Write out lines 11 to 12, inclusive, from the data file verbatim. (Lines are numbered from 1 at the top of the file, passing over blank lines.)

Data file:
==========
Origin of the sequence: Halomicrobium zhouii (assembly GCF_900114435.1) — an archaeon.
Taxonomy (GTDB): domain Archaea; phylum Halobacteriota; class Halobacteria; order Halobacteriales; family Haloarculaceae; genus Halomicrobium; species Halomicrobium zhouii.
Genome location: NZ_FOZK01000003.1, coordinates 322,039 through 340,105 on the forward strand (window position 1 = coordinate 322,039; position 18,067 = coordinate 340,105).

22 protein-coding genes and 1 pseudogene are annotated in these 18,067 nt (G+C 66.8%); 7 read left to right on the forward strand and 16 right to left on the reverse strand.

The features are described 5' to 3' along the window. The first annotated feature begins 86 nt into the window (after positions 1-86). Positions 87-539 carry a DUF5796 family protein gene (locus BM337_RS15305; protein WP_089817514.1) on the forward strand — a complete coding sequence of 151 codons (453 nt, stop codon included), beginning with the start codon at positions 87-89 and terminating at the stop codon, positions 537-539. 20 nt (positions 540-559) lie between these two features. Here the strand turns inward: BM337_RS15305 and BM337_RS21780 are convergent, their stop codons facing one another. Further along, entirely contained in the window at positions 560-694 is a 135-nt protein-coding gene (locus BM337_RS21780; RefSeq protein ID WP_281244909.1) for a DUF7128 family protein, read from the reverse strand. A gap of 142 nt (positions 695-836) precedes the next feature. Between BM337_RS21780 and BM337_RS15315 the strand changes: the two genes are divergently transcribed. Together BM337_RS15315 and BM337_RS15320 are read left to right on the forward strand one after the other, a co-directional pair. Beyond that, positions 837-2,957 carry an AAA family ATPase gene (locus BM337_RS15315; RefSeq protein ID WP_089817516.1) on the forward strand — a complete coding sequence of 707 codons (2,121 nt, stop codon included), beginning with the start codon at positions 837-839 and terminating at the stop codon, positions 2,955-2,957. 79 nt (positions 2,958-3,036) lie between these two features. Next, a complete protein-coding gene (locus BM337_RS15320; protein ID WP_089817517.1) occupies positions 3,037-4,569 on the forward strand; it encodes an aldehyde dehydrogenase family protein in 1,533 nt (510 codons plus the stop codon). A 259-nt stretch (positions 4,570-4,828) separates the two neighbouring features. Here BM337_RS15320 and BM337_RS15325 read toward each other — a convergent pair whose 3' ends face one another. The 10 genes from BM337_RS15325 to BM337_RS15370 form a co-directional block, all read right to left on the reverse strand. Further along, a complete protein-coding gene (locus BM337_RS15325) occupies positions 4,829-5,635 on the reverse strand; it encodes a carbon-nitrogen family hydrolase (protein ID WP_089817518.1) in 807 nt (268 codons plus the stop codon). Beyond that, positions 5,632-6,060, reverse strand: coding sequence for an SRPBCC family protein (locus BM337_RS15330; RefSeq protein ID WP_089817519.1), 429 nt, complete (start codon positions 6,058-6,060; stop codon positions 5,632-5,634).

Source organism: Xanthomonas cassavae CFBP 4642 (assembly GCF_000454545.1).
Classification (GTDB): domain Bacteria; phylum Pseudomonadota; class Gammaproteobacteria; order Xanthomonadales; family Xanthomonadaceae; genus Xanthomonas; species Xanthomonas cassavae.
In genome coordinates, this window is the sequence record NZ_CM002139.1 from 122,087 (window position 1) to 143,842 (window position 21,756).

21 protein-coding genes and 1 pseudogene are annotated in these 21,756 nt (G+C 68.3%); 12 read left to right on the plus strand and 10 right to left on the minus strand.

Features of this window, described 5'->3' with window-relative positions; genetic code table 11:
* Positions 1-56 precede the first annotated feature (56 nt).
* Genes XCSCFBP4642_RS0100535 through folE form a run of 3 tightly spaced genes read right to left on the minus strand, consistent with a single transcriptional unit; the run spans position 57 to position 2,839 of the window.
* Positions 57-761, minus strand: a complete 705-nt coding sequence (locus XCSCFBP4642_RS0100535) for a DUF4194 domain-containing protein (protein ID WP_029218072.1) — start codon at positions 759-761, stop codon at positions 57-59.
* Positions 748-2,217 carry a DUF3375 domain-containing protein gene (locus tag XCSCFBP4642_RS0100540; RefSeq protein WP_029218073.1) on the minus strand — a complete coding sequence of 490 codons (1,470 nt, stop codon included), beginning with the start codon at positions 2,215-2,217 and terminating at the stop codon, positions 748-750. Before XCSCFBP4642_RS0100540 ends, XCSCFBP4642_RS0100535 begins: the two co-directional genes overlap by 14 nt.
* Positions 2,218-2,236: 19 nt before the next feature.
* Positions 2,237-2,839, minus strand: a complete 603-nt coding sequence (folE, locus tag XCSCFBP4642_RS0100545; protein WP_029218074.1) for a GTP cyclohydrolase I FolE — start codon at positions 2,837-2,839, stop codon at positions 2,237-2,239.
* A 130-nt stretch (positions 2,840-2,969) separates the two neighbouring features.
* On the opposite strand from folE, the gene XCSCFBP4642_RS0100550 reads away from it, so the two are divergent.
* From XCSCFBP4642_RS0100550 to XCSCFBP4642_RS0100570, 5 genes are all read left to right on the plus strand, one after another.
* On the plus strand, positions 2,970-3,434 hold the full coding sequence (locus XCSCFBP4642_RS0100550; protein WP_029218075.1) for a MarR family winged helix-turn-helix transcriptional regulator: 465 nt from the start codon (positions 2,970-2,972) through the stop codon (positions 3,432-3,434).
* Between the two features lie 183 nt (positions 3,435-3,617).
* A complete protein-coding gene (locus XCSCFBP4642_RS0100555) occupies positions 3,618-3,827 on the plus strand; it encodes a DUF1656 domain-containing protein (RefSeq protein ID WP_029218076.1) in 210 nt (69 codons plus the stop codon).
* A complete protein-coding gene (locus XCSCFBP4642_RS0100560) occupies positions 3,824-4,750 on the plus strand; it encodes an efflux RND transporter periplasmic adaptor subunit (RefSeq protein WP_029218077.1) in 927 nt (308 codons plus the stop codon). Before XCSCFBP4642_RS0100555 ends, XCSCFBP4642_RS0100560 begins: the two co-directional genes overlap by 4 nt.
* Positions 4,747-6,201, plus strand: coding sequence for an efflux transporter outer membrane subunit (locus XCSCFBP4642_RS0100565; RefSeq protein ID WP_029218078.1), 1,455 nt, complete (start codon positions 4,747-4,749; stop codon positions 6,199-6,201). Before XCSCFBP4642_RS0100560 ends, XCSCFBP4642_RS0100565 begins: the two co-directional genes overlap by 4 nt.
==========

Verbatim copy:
* Positions 1-56 precede the first annotated feature (56 nt).
* Genes XCSCFBP4642_RS0100535 through folE form a run of 3 tightly spaced genes read right to left on the minus strand, consistent with a single transcriptional unit; the run spans position 57 to position 2,839 of the window.